Blacks Won't Check Out Over Gay Marriage
Despite hysteria over Obama's stance, it's unlikely that he will lose the African-American vote.
However, Malachi stressed that not all black Christians see same-sex marriage the same way. "The only place where we are in total agreement is when it comes to Jesus Christ as our Lord and Savior," said Malachi, who works with African-American clergy members across the country and says she sees a range of views on gay marriage, including those who have stood up for equality.
This Is Not a Leading Issue for Most Black Voters
For African-American voters who are opposed to same-sex marriage, however, there is no evidence that it is a galvanizing issue at the polls. "There's been a lot of unfounded conjecture that black support for the president will wane substantially, with absolutely no data to substantiate that," Aisha Moodie-Mills, adviser for LGBT policy and racial justice at the Center for American Progress, told The Root.
Moodie-Mills argued that we already saw this play out in 2008 over California's Proposition 8. Even though 58 percent of African-American voters supported the ballot measure, which overturned the right of same-sex couples to marry in the state, 90 percent of that same electorate still voted for Barack Obama. The massive support held up despite the fact that Obama had spoken against Proposition 8 himself.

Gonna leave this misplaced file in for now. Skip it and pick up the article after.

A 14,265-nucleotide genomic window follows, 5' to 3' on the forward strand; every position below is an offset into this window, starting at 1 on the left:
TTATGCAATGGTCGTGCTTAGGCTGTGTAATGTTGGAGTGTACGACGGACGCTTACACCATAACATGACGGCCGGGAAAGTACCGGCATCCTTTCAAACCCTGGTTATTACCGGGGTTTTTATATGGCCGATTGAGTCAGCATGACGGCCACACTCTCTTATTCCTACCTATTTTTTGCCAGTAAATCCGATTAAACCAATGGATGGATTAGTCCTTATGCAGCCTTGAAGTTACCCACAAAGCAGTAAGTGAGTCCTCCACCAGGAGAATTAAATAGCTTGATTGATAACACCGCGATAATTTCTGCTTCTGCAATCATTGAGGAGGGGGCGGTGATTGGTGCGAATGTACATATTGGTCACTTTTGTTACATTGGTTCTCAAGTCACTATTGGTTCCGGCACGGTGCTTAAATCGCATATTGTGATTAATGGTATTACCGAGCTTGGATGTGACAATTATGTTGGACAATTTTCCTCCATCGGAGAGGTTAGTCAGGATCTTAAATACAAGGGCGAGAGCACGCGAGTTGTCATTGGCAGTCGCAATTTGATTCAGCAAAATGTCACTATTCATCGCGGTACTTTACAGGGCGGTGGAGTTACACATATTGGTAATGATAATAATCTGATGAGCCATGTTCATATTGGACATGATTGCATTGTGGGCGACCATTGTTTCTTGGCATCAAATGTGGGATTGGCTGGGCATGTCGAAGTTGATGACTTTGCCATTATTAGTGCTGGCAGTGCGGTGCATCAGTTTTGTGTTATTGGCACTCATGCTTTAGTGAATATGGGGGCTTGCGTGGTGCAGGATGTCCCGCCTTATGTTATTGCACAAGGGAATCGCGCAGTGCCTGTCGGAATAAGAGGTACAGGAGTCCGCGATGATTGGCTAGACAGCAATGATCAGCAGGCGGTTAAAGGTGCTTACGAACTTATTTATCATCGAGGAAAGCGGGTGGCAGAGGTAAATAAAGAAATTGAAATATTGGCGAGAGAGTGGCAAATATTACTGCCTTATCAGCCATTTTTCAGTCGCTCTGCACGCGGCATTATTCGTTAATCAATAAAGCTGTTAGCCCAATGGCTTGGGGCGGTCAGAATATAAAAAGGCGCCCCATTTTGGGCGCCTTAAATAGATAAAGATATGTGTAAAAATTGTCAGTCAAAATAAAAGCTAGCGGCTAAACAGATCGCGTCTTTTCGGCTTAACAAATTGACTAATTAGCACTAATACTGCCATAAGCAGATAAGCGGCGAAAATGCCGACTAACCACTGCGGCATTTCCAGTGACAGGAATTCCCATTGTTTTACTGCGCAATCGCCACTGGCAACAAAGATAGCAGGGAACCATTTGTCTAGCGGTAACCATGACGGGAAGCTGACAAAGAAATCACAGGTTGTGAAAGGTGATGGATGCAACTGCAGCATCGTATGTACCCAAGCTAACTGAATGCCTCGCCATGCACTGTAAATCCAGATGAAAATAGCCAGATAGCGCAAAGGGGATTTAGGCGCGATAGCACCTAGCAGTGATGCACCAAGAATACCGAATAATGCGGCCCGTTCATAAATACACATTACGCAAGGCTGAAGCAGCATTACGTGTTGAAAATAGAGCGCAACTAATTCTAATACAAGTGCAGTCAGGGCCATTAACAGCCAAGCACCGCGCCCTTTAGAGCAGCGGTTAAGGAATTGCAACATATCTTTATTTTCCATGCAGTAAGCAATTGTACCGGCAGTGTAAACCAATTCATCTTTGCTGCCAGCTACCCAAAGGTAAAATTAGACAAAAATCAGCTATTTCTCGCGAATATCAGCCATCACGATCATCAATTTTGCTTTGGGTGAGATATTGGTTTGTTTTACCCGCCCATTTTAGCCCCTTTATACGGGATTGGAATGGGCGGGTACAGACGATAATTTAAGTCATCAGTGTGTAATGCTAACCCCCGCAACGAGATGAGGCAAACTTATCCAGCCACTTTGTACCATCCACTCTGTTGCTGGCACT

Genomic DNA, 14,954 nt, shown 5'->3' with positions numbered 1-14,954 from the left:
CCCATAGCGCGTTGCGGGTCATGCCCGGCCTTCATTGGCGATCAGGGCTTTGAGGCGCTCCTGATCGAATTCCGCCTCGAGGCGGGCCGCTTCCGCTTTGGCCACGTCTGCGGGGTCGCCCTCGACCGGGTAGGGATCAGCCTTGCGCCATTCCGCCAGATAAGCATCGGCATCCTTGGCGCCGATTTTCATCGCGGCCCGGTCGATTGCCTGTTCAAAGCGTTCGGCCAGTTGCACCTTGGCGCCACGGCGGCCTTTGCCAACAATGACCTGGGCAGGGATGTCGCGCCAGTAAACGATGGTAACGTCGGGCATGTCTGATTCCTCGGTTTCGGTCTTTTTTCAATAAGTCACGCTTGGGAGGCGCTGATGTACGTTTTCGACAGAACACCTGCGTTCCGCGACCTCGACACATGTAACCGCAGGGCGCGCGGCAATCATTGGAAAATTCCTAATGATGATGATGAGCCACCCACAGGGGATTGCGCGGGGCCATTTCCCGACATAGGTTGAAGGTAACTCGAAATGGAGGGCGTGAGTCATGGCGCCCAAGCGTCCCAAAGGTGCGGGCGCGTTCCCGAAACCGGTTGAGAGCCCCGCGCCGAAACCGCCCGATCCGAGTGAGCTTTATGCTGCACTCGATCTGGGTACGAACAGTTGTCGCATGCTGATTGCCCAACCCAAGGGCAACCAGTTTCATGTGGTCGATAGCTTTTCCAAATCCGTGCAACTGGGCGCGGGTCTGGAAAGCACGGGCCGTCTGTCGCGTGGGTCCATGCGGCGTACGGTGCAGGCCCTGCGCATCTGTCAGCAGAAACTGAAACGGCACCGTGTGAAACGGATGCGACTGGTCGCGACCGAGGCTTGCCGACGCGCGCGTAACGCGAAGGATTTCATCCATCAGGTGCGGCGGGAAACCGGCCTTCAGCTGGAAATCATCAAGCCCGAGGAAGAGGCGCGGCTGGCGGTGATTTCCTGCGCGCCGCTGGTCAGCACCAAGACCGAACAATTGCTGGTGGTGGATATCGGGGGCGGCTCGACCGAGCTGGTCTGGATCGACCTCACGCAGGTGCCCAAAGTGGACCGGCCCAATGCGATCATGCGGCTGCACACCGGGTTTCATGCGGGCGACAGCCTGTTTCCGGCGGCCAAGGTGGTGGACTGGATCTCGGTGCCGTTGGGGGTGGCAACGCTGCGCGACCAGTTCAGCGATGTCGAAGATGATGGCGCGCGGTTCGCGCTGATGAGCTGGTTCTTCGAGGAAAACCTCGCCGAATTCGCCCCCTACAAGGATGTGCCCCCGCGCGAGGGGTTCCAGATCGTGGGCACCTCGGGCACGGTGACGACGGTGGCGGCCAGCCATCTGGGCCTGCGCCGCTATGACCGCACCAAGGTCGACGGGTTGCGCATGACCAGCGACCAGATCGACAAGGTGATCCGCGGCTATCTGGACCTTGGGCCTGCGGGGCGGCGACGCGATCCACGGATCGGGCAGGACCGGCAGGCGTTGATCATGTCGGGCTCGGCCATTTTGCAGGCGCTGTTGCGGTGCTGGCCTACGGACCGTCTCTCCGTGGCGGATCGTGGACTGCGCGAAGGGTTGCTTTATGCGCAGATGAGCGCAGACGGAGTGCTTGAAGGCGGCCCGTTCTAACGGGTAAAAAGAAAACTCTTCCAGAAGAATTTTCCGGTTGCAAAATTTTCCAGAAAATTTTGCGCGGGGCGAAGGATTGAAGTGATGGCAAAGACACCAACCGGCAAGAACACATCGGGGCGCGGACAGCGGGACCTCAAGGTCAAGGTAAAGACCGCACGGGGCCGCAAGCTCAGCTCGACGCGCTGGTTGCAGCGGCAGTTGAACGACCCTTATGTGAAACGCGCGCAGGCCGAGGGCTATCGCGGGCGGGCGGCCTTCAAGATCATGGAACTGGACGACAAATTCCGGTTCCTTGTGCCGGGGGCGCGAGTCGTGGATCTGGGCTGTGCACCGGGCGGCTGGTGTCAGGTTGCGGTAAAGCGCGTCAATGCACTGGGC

"You didn't see any falloff from black voters because Obama said that he believes we shouldn't be discriminating at the ballot box," she said, adding that, similarly, there was no backlash around the president's repeal of "Don't ask, don't tell" or his decision to stop defending the Defense of Marriage Act.
"The top issues for African Americans are jobs and the economy," said David Bositis, senior research associate at the Joint Center for Political and Economic Studies, whose scholarship focuses on black civic engagement. "In surveys on what African-American voters consider to be the most important problems in the country, which I often ask when I poll, gay marriage does not even show up."
This week, however, writer Touré pointed to the near-record turnout in North Carolina to vote for Amendment One, which bans same-sex marriage in the state (and where black voters favored the measure 2-to-1). Isn't that proof that black voters are in fact energized around this issue?